• by plopez ( 54068 ) on Tuesday March 24, 2009 @03:50PM (#27316755) Journal

    so you start a small project, "we just need a few hundred/thousand records, a few key value links and the occasional transaction". so you start with a slacker DB. A slacker DB far too often implies a slacker hack software d00d.

    Then it grows. Instead of educating themselves (Q: what's the difference between those who can't read and those who don't? A: nothing. ) and finding a better DB solution they thrash around trying to hack in DB functions into their code.

    So they lose consistency etc. Soon they have a polluted DB that breaks all the time. Often they are proud of the heroics of the wasted effort they put into it. A good programmer know how to be correct form of lazy: do not reinvent the wheel.

  • by LWATCDR ( 28044 ) on Tuesday March 24, 2009 @03:56PM (#27316827) Homepage Journal

    Okay how do you find the data without a record number? I can see the value of the system but it also seems very inflexable.
    I do agree that way to many programmer use MySQL for a file system, flat files, configs, and goodness knows what else.

  • Re:Laziness Rules (Score:3, Insightful)

    by sl0ppy ( 454532 ) on Tuesday March 24, 2009 @04:07PM (#27317043)

    Everything else will require at least a medium rewrite at some point when you switch over to a real database. You could of course extend everything upon a glorified flatfile until your reinvented wheels strangles all your progress.

    not really. i think that you (and, unfortunately, the FA) are missing the point that the map and reduce functionality, while powerful, have one major advantage: scalability. simply put, a query can be, by definition of the map function, broken up into several discrete operations and performed simultaneously on the data.

    while this can be done in Oracle, using RAC, to some extent, the cost and complication is a major barrier to entry. Cache-Fusion, while typically good, can also end up being a liability when the cost based optimizer attempts to split up the query into atomic tasks in order to correctly parallelize the query. for instance, on one application of RAC (multiple multi-core servers, fibrechannel disks, and oracle clustered filesystem), across 100,000,000+ rows, when heavy writes were occurring, it was cheaper computationally to force a full disk scan, using hints, than to rely on Cache-Fusion to figure out what data was stale and what data was fresh. this was discovered after several days spent neck deep in tkprof output.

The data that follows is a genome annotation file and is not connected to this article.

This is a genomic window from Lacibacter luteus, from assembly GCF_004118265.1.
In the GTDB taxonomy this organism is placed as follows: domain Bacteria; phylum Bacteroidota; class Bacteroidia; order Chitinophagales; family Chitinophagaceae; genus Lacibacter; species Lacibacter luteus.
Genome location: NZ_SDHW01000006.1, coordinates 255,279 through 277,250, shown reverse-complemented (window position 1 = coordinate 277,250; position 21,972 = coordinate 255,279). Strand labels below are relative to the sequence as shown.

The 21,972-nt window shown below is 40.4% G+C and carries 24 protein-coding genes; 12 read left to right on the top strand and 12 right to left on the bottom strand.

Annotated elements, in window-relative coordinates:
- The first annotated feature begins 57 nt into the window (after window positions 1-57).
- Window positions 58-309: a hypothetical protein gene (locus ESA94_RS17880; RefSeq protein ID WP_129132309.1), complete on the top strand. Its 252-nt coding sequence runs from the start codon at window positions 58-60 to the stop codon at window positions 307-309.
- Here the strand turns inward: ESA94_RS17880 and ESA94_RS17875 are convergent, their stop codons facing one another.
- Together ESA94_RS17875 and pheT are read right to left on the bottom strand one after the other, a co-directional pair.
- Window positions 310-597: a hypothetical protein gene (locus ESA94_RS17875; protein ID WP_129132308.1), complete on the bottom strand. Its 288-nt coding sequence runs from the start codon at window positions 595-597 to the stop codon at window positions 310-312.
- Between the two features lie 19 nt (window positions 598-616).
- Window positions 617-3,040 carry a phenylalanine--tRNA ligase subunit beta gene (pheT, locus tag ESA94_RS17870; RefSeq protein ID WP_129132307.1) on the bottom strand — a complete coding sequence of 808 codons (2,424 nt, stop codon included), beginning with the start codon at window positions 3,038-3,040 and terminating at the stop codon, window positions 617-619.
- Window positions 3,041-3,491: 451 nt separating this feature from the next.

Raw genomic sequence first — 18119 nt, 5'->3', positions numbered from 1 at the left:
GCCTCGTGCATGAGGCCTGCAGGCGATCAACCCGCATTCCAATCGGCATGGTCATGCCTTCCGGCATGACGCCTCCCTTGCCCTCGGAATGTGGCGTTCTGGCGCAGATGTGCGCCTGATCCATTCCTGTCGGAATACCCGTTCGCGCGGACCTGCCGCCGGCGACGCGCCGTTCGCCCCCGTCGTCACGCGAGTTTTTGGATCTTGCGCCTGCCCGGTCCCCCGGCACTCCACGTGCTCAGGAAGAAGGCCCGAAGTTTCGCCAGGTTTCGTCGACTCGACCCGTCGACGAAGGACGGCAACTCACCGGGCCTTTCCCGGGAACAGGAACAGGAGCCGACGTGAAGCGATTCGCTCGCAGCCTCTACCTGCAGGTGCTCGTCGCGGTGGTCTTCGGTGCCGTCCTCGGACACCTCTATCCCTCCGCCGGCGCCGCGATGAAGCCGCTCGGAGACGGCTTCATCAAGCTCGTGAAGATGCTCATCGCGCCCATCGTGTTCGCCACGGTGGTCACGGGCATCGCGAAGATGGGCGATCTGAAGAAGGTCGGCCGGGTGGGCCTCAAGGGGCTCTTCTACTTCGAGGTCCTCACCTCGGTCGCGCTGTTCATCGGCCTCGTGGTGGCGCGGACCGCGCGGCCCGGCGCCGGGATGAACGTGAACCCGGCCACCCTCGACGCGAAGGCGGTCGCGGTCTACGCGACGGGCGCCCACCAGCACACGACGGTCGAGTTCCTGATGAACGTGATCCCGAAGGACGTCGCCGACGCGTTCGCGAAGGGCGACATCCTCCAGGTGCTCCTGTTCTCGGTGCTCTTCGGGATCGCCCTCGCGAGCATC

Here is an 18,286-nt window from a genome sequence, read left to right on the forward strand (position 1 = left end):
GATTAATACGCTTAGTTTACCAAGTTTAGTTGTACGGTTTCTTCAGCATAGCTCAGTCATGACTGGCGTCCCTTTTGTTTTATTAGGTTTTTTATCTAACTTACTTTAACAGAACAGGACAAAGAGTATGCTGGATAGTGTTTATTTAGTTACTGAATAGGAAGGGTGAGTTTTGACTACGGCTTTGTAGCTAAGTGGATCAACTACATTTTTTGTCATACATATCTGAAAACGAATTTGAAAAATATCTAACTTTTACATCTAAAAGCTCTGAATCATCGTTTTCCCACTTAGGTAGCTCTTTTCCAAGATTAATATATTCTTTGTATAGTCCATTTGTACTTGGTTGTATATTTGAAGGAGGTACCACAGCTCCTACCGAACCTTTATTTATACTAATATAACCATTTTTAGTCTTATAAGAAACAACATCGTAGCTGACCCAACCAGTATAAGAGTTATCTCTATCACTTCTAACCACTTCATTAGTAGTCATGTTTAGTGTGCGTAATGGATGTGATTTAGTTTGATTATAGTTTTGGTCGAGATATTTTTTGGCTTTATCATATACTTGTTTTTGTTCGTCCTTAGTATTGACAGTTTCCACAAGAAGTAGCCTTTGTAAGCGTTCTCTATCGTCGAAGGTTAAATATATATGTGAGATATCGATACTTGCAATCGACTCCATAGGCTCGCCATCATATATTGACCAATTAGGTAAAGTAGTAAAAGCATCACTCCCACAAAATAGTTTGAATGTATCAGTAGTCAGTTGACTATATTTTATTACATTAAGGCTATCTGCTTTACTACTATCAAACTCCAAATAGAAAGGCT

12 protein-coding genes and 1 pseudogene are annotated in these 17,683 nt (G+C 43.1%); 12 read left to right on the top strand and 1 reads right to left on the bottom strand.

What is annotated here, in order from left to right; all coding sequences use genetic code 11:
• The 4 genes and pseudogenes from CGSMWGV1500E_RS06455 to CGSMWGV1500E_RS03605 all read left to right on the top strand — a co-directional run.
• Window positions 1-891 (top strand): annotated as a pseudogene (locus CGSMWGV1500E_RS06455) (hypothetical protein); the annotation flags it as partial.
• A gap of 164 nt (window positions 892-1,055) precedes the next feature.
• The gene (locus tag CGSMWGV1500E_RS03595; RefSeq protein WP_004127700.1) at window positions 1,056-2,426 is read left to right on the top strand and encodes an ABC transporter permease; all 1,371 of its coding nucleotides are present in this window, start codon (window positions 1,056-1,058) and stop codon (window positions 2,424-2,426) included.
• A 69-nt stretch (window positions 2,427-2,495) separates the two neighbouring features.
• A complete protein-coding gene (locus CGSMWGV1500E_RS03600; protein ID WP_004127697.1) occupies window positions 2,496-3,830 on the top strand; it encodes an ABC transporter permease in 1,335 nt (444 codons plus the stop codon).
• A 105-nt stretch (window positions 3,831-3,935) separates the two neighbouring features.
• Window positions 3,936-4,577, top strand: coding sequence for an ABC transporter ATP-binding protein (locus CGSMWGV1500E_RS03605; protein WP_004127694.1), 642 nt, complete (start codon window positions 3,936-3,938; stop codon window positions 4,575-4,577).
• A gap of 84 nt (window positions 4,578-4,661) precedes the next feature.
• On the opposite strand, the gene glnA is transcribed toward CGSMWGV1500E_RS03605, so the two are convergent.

conversely, map, by design, already does this.

  • Re:Laziness Rules (Score:2, Insightful)

    by Trifthen ( 40989 ) on Tuesday March 24, 2009 @04:35PM (#27317629) Homepage

    That's what I don't quite understand about all this. It's been the case for a while now that:

    1. If you want a full RDBMS, use Oracle, or PostgreSQL, or a similar ACID + SQL92 compliant DB.
    2. If you don't really care, use MySQL.
    3. If you want ridiculous speed, and actively hate your data, use SQLite.
    4. If you have one file, or maybe two, use BerkeleyDB or similar.
    5. Flat files are fine for config.

    I'm not sure we need yet another category here. Then again, we're now seeing things surfacing like database sharding [codefutures.com] which currently limits all data interaction to whichever application managed the data distribution. It would be nice to see a DB capable of hiding such things behind the classic SQL engine so not every client app and API requires the chosen sharding method implemented in possibly mutually exclusive and buggy ways.

  • Re:Laziness Rules (Score:3, Insightful)

    by tepples ( 727027 ) <tepples@nosPAm.gmail.com> on Tuesday March 24, 2009 @04:52PM (#27318087) Homepage Journal

    If you want ridiculous speed, and actively hate your data, use SQLite.

    Care to explain why SQLite requires one to "actively hate [one's] data"?

  • by petermgreen ( 876956 ) <.plugwash. .at. .p10link.net.> on Tuesday March 24, 2009 @11:34PM (#27324507) Homepage

    the thing that always puzzled me about berkerlydb is it's incessent format breakage requiring dumps and restores.

    On a database server at least data upgrading can be handled centrally but on a file based DB where datafiles can be scattered anywhere a lack of a stable data format seems like a fatal flaw.

  • and in the Orders table once per order.
    I'd disagree on this one, it seems to me like it would be a good idea to record the customers name and address (probablly both billing and shipping) at the time of an order even if they later change the details on thier account.

  • Pointless (Score:2, Insightful)

    by EvilIntelligence ( 1339913 ) on Wednesday March 25, 2009 @10:01AM (#27329039)
    As a DB admin myself, I find these "Us vs Them" arguments to be ultimately pointless. A company will choose a database based on the application's needs. If "immediate consistency" is needed they will choose a standard relational database. If "eventual consistency" is acceptable, the company may opt for one of the other "not-so-relational" databases. The fact that there are other options is actually a good thing. The "old guard" needs to find the positives and embrace change, or run the risk of being left behind in an evolving world of technology.

Loose bits sink chips.